Wednesday, July 4, 2012

Rest?

What does it mean to rest?

Is there rest for anyone? This is a mad mad rush of a world we live in. No space to be anything other than keeping on moving. What does it mean to rest? What does it mean when even Jesus said, come to me all you who are weary and I will give you rest?

Rest is not a day in a week where you sit on your couch and chill. Your head is still raging with work and things to get done before the work rush takes over again tomorrow. That is not rest. Rest is not sitting down in your hot bath with relaxing music crooning and candles slowly burning. Too soon you have to get up from there and get back to un-rest.

Progress, I have come to believe, is a fairly western concept. Progress is birthed out of industry. Out of producing. The thirst for progress is the fuel that is keeping this ruthless machinery of busy-ness running. Once you're in, you're in for the long haul. You cannot just get up from your desk and decide to forsake the train and jump off for a day. That's the pity of progress.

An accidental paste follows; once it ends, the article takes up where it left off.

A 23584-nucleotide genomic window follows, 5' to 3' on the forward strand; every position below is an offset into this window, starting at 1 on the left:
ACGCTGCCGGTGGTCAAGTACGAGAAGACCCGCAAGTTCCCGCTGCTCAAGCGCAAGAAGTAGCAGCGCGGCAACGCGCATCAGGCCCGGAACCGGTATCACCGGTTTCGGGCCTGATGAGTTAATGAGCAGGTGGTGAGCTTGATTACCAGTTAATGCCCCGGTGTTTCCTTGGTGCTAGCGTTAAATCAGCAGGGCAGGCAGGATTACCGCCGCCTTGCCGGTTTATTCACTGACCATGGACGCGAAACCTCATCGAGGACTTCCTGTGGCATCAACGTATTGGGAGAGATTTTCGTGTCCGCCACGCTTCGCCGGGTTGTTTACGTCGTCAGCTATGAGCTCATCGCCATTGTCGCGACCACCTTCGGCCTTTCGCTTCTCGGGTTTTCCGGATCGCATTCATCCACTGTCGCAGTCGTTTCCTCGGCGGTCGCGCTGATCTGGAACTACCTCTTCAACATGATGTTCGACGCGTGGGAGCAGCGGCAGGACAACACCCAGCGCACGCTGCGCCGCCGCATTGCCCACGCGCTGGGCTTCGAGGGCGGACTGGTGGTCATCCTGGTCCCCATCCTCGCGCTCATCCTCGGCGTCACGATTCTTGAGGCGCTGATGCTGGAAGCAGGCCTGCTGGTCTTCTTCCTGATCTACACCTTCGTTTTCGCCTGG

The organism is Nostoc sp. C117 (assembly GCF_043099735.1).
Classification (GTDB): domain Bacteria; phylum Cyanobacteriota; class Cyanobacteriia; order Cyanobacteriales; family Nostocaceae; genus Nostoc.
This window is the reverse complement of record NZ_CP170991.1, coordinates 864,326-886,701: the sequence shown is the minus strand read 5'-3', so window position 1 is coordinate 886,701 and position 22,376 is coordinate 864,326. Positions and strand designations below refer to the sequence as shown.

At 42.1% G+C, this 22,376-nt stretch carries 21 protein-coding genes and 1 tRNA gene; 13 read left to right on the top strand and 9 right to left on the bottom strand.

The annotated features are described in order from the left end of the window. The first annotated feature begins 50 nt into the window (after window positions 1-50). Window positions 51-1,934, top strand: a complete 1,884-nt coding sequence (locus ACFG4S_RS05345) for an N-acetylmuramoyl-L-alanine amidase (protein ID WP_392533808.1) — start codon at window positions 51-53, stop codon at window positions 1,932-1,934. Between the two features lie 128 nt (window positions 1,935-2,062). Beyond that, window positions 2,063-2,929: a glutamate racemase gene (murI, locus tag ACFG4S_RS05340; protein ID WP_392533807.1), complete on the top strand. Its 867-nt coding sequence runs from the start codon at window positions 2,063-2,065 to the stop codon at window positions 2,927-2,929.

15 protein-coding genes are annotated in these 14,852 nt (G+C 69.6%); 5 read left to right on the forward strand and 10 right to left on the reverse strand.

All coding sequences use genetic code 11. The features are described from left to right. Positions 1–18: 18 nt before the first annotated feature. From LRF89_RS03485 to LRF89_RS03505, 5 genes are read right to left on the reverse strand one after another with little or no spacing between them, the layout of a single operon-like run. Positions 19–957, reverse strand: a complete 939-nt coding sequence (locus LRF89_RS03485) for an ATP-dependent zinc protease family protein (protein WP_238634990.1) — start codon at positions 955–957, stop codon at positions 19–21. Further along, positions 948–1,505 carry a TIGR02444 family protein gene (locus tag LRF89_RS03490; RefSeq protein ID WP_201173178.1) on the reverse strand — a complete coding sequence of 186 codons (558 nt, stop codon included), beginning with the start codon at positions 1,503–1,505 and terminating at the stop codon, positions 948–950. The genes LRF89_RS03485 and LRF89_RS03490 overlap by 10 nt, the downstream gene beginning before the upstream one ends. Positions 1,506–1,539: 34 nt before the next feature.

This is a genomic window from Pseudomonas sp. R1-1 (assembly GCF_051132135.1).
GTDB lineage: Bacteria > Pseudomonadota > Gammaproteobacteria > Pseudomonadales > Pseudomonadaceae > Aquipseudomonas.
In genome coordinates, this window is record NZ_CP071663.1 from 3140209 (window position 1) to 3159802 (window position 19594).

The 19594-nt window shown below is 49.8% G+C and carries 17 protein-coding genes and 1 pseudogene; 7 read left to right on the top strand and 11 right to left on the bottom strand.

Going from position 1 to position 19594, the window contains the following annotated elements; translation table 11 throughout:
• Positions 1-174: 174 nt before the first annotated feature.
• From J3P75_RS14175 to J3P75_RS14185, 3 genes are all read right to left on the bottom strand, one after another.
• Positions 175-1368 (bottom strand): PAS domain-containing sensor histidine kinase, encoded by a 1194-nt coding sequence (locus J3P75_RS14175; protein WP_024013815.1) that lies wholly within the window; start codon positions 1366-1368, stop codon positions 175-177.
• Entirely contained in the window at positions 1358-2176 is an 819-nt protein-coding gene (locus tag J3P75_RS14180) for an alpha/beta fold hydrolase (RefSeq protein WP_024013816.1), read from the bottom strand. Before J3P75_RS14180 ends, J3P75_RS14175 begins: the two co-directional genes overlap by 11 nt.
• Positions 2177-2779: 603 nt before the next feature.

That's the irony of rest. What we think is rest is just another phase in progress. You rest so you can reset to progress further.

People need to know that progress is not the only train for humanity. That getting 'there' isn't all there is to life.

I want a rest that encompasses every second of my being. Not a set apart day in a week. Not an hourly routine every day. I want a rest that questions progress and the forward movement that everyone in the technological driven society is so convinced is the only way to go.  


I don't have the answer, but I seek it and ask the question everyday. 


Life is not a stage by stage progression. Life is. Time is not an arrow that goes from past to future. Time is a circle. It doesn't have a beginning nor an end. We should not think of life as a movie with a plot line that is trying to get somewhere. I think life is as it is. Nothing less, nothing more. We are in a plane that is not going anywhere. It is everywhere and nowhere at the same time.

Tuesday, July 3, 2012

Design in India - Brand Identity